Nicole ordered the Falafel Salad (for the uninitiated - falafel is deep fried chickpea patty, usually containing a spice mix of cumin, coriander, parsley, garlic, and cilantro). She claimed that she *always* orders falafel, whether it be a salad, a roll, or a pita pizza (at Aladdin’s those are called “pitzas”). Her salad looked fresh and filling, consisting of four falafel patties on a bed of mixed greens with cucumbers, scallions, and sliced tomato and some feta cheese and tahini yogurt dressing on the side. The portions are hearty - she took half of it back to the office for later.

I ordered the Baba Falafel Rolled, which is falafel patties, baba ghanoush, greens, tomato, turnips, pickles, and parsley, rolled in a pita. I had ordered this on my previous visit, but I had to have it again because of the baba ghanoush and the pickled veggies. It’s a perfect sandwich, in my opinion. Earthy spices, peppery greens and puckery pickles, all wrapped up in a lightly (but perfectly) grilled pita. Heaven on a plate.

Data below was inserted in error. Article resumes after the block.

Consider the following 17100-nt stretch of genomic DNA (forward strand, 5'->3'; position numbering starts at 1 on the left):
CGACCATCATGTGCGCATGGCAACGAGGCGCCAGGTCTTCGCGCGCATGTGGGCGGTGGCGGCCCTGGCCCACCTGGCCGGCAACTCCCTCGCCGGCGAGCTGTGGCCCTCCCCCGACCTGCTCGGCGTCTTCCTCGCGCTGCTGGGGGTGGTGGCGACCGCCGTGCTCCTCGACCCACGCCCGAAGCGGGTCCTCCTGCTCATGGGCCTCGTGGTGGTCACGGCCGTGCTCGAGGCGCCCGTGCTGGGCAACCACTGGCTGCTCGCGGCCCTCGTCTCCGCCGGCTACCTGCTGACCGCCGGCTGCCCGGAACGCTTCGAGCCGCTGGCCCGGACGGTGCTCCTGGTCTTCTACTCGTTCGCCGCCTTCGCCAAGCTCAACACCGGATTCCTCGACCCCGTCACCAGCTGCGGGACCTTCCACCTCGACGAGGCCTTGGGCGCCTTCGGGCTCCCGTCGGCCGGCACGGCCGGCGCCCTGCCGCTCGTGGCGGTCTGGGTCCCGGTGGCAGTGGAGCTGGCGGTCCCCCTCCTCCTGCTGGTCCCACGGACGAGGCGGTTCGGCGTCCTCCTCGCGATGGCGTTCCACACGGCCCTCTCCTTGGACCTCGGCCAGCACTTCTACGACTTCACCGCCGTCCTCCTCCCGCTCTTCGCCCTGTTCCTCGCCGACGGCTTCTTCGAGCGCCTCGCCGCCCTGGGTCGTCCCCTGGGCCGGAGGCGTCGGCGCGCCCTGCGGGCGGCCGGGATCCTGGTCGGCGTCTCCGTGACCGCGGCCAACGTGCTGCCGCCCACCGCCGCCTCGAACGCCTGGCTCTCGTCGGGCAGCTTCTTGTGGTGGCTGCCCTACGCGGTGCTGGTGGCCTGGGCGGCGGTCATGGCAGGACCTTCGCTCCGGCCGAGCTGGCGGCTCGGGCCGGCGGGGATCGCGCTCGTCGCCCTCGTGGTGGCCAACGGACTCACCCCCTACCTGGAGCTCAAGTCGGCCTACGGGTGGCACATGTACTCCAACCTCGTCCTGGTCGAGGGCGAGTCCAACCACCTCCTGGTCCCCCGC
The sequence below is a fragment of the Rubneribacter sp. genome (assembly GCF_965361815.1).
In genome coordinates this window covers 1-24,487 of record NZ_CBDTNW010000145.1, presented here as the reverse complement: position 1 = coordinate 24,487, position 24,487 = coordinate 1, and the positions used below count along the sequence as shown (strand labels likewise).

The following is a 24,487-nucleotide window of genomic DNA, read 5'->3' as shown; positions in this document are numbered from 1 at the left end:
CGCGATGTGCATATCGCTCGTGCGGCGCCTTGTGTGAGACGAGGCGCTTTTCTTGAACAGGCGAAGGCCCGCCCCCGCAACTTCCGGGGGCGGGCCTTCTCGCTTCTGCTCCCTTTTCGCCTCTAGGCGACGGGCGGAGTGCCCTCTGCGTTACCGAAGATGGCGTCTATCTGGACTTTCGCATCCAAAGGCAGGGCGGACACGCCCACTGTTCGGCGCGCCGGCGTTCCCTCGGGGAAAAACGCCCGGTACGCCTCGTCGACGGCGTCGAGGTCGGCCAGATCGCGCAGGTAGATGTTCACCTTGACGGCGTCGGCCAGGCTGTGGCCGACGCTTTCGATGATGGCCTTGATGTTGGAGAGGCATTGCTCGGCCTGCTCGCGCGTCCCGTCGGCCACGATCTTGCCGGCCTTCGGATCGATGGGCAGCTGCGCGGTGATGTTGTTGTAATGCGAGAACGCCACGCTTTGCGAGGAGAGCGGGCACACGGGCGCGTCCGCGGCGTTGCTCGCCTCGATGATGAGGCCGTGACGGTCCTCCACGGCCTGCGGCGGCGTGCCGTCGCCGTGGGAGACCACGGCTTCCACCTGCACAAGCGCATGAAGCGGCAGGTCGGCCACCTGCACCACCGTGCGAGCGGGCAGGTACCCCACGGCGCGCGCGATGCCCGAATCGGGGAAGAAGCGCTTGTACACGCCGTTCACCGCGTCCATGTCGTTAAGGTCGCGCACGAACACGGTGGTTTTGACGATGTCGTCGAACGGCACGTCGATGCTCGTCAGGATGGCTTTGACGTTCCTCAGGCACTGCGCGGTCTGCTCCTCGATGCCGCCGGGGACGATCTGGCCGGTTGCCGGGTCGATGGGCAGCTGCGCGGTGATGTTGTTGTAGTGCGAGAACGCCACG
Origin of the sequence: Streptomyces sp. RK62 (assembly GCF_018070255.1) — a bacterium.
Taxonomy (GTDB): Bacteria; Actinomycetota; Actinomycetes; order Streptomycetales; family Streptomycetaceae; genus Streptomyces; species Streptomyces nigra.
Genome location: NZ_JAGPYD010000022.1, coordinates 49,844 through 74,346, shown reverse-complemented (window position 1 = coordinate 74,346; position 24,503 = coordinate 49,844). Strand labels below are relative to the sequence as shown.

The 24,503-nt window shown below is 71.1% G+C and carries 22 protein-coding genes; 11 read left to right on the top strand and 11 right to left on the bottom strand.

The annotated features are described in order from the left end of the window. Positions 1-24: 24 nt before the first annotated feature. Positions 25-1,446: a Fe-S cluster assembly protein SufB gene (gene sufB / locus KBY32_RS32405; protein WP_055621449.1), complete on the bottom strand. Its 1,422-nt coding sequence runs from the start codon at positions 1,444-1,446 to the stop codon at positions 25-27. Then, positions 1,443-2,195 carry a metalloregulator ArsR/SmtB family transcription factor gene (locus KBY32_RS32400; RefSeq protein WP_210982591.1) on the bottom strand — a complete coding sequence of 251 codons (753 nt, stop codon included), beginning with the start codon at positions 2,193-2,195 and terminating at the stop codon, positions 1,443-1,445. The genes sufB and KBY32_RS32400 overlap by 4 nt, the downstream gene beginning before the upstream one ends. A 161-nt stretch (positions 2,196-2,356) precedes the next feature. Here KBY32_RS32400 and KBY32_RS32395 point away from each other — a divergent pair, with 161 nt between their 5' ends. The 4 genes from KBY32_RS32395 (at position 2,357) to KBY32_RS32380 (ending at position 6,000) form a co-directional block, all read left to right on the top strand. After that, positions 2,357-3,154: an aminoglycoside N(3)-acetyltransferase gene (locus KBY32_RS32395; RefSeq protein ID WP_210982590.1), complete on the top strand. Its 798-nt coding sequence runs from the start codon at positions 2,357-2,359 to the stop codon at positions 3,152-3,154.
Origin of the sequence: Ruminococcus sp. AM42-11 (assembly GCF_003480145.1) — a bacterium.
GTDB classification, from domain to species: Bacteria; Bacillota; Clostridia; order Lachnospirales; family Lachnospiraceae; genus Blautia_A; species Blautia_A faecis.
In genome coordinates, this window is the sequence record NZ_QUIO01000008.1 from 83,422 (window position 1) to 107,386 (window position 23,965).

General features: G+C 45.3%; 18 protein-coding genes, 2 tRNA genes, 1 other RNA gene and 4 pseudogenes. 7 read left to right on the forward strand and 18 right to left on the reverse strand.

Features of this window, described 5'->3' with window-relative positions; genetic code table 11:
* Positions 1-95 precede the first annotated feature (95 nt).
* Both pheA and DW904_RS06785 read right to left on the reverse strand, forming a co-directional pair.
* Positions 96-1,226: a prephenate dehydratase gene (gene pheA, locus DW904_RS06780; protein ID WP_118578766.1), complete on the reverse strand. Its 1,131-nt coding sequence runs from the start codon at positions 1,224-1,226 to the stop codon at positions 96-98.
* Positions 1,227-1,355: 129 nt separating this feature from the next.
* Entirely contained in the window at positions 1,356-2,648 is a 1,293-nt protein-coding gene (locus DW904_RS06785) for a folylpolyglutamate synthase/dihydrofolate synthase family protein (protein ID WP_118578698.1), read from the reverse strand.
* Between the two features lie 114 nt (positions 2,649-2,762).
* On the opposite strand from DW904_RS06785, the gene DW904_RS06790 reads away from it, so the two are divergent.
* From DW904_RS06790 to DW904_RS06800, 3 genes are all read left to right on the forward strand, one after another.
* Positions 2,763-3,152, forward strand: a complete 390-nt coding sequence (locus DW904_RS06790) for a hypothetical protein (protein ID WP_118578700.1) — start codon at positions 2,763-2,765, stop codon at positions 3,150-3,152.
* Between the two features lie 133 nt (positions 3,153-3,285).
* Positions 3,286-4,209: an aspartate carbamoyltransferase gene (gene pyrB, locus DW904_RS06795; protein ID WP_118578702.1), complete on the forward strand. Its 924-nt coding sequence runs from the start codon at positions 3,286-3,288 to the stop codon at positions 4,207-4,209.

Francesca ordered the Dawali Rolled, stuffed grape leaves topped with feta cheese, tomato, onion, and Aladdin’s dressing, rolled in a pita. Another fine-looking sandwich. And the made-to-order freshness of the food was confirmed, because Francesca asked for the pickled vegetables to be added, which aren’t normally included. Raves all around - “fresh, authentic, and delicious” was the verdict.

We were all impressed with how fresh everything was. Crisp greens, freshly grilled pitas, everything made to order. Their soups are all large, hearty portions, and are adequate as a meal all on their own. And the prices at Aladdin’s are extremely reasonable - you can fill your belly and be satisfied for the rest of the day for between $10-$15.

As we were leaving, we spied the large and tempting dessert case next to the register. Cakes, tortes, baklava, ladyfinger cookies, and more. Not just Middle Eastern desserts here, that’s for sure. We were too full to try anything, but I made myself a promise to take a piece of something sweet home with me the next time I visit.

Which will be very, very soon.

The Takeaway:

● Lots of locations means that there’s probably an Aladdin’s near you. Don’t squander this

● Vegan, vegetarian, and gluten-free friendly. And a flyer on the tables indicated those offerings would be expanded soon.

● Order the pomegrantate green iced tea. Unsweetened, but fragrant and delicious.

● If you’re with a group, don’t be afraid to ask for separate checks - this request is always granted, with a smile.

● Make sure to order a side of hot sauce. Trust me on this.